Some might ask, “Why are we worried about international standards for forensic science? There are no global issues…”

First of all, there are indeed global issues, and increasingly so. Cross-border crime such as money laundering, the cultivation, manufacture, and distribution of drugs, and human trafficking require harmonization of approaches and mutual confidence in results. Identification of mass-disaster victims from medical or dental records and from DNA analysis is also a place where consistency and reliability of international approaches matters, whether the disaster is caused by a terrorist incident, by an accident, or by a natural event such as a tsunami.

Of more immediate concern is the fact that forensic testing is under attack from defense attorneys, and the attacks featured in the media create a false impression of a widespread failure. Responding is difficult, as the forensic community knows that overall a good job is being done by good people. But that is seen by some as self-belief—and no matter how well justified, it is not going to win the day on its own.

The response is made more difficult by the knowledge that no test is infallible, and there are bound to be failures in forensic-evidence testing just like there are failures in tests outside forensics. The critics will hunt down any actual or perceived errors in cases and use them to support their stance on lack of overall reliability. They may also suggest that examiners may be biased, with a reasonable justification in a few headline-grabbing cases, such as the 2004 Madrid train-bombing investigation where a fingerprint was erroneously ascribed to an Oregon attorney, Brandon Mayfield, and not to the actual bomber.

It can be argued that any testing laboratory in any industry or government regulatory sector should be committed to achieving the best possible quality of testing, and even without the need to respond to the above concerns, forensic service providers should embrace accreditation as an integral part of their operations. This is happening and has passed the critical mass in regard to the number of accredited laboratories such that users—attorneys and courts—will now question why a crime laboratory is not accredited. In some sectors, for example, accreditation is mandatory for DNA testing where the results are entered into the national DNA database.

Forensic Science, ISO/IEC 17025, and Beyond

There are three ISO/IEC International Standards that apply to forensic science:

The first is ISO/IEC 17025, “General requirements for the competence of testing and calibration laboratories”.

The second is ISO/IEC 17020, “General criteria for the operation of various types of bodies performing inspection”—an International Standard that is becoming recognized as valuable in forensic activities such as crime scene investigation, where the parts of ISO/IEC 17025 that apply to control of testing are not always relevant.

The third is ISO/IEC 17011, “Conformity assessment—General requirements for accreditation bodies accrediting conformity assessment bodies”. The accreditation of crime laboratories or crime scene investigation units is achieved through assessment by an accrediting body, but the question of who accredits the accreditors is legitimate. The answer is that ISO/IEC 17011 is the accrediting body’s equivalent of ISO/IEC 17025 and 17020 for the testing and scene-examination bodies. The conformity audit—called an evaluation—is conducted by the International Laboratory Accreditation Cooperation (ILAC) or one of the regional accreditation cooperations that are recognized by it. These are the InterAmerican Accreditation Cooperation (IAAC) and the Asia Pacific Laboratory Cooperation (APLAC).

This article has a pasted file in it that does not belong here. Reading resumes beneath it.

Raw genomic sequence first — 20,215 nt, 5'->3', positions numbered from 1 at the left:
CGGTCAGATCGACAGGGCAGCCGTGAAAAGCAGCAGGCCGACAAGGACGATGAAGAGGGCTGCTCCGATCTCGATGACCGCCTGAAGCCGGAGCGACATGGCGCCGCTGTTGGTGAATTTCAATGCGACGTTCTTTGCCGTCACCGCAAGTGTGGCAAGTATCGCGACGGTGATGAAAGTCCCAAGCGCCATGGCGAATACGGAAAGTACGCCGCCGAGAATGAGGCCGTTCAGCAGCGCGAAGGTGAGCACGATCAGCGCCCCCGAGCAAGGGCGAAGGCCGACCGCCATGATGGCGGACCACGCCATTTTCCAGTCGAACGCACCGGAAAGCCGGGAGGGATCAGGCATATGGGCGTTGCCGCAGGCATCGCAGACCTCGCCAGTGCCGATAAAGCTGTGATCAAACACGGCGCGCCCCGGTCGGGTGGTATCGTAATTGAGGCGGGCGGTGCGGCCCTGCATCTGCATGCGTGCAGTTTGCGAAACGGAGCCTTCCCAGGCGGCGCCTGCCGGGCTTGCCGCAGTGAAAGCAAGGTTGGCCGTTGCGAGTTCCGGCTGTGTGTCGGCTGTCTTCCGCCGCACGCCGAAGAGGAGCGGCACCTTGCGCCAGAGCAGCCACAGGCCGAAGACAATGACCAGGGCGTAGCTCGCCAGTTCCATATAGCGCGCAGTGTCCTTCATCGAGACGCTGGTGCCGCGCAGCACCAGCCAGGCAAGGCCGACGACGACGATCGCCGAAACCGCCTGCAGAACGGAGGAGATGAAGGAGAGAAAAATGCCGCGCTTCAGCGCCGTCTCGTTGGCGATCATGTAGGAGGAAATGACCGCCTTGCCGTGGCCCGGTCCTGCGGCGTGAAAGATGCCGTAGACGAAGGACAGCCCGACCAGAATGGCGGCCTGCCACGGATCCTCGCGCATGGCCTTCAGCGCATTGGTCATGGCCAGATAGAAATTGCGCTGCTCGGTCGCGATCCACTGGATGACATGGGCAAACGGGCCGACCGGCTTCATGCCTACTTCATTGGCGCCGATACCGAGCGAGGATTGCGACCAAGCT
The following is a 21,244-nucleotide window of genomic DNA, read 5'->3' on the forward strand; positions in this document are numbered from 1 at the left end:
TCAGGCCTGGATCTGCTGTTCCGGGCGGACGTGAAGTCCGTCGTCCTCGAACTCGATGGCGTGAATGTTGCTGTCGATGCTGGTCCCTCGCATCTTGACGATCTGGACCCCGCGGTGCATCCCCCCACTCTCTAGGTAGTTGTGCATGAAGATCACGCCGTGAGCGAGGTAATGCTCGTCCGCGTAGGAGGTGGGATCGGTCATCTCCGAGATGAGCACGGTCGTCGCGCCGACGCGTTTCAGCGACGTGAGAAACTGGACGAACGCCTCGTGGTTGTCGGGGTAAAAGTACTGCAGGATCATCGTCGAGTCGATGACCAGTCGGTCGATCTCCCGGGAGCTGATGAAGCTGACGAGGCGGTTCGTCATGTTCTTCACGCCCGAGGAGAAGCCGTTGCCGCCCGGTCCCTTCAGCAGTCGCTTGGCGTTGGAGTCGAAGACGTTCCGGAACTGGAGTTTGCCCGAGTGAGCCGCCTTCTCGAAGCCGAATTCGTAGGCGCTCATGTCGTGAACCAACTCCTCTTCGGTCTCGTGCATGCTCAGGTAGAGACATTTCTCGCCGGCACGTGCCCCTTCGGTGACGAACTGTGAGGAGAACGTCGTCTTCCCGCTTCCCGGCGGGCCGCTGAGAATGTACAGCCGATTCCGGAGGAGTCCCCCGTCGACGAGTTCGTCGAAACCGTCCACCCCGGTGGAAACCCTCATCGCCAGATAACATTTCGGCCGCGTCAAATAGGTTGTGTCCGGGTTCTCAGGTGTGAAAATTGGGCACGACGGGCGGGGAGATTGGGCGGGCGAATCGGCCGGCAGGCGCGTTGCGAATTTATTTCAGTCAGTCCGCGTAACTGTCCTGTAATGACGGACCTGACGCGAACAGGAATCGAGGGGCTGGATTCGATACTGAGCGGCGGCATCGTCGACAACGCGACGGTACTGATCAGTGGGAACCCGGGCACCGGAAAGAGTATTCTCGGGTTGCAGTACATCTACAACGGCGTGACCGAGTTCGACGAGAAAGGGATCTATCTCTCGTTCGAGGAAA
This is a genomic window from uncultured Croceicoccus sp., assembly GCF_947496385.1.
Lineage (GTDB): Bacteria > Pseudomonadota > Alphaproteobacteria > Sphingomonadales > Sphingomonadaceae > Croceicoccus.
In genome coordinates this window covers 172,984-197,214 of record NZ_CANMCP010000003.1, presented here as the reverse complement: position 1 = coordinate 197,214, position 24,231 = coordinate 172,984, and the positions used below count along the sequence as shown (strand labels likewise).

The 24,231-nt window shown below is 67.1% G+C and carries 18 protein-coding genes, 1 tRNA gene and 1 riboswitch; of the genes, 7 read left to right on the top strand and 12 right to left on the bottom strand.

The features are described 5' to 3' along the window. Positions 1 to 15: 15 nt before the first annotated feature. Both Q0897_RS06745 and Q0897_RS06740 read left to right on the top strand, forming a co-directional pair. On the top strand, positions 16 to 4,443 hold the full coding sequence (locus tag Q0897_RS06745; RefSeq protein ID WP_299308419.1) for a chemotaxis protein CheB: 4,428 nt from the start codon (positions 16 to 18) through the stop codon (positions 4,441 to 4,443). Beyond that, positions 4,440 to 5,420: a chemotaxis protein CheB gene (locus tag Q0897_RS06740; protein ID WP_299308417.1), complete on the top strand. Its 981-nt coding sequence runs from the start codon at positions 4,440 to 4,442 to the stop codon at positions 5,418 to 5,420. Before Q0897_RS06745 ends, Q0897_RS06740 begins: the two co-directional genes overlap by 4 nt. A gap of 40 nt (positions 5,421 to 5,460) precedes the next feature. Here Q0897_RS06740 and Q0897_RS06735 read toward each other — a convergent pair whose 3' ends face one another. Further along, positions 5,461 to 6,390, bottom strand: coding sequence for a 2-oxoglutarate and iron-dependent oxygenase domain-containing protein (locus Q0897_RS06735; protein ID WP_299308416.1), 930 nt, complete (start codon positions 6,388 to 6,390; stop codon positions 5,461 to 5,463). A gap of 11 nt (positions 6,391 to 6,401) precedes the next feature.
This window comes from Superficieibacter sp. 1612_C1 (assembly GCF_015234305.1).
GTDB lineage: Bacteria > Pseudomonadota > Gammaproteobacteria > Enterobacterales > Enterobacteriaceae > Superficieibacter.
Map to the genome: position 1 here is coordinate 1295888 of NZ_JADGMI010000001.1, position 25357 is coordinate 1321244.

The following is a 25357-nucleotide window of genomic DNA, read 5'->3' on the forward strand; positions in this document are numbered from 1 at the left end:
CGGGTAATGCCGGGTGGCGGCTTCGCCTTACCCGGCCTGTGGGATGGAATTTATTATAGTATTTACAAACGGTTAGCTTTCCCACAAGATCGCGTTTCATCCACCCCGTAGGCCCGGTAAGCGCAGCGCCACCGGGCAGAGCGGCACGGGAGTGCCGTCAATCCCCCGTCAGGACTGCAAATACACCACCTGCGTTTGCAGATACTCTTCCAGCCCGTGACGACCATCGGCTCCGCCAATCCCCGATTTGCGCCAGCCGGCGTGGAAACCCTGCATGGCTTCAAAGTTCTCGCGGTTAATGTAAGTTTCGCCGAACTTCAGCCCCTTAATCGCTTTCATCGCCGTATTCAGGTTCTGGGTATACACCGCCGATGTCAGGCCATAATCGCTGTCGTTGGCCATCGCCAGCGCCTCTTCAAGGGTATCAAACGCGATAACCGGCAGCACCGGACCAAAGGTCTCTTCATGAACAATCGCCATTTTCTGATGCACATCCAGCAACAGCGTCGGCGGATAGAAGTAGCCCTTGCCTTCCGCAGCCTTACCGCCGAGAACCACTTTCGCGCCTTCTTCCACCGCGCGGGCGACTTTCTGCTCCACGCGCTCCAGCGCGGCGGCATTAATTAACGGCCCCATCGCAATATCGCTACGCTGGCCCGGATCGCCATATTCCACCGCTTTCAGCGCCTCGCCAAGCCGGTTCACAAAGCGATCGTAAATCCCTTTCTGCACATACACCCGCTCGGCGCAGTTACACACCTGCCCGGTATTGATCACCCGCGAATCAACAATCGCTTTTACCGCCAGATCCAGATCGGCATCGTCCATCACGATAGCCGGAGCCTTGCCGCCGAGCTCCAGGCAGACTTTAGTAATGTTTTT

The evaluation of an accrediting body for conformity to ISO/IEC 17011 is a layer above the accreditation of the laboratory or crime scene unit for conformity to ISO/IEC 17025 or 17020, but there are important layers below the requirements of the International Standard, too. That standard is written to be applicable to a wide range of possible applications and are therefore generic in their requirements. Assistance in how to implement the standards in specific test or inspection areas is provided by means of additional documentation, variously described as amplification documents, field-specific criteria, or supplementals. These can be adopted by the accrediting bodies as long as nothing in them conflicts with any of the requirements of the International Standard. Many of the amplification documents are to be found in the ILAC Guidance Series documents— specifically, for forensics, Guide 19 (G-19). This guide is currently under revision to provide uniform and consistent guidance that covers ISO/IEC 17025 and 17020.

Back at the Kitchen Table…

A lot has happened since Locard laid the foundations for forensics as a scientific discipline in the first decade of the 20th Century: Colonel Calvin Goddard set up the country’s first independent crime laboratory at Northwestern University in the early 1930s, and Dr. Alec Jeffreys introduced the world to forensic DNA testing in the mid 1980s. The power of forensic science to identify the guilty and exonerate the innocent is far beyond what the pioneers could have dreamt of. At the same time, the science and legal communities have become more and more willing and able to scrutinize what we do in minute detail.

Our breakfast story concluded that we are probably ready to take it for granted that what goes into our pancakes is fit for purpose. The law and science are no longer prepared to take our word that what we do is fit for purpose—and that’s why accreditation is good for us. mmm

About the Author

This e-mail address is being protected from spam bots, you need JavaScript enabled to view it , is an Assessor and Lead Assessor for Forensic Quality Services (FQS) and Accreditation Lead Assessor, ANSI-ASQ National Accreditation Board/FQS. He has been actively involved in forensic accreditation for almost 25 years. His lab in Adelaide, South Australia was the first non-U.S. lab to be accredited by the American Society of Crime Laboratory Directors/Laboratory Accreditation Board, in 1989.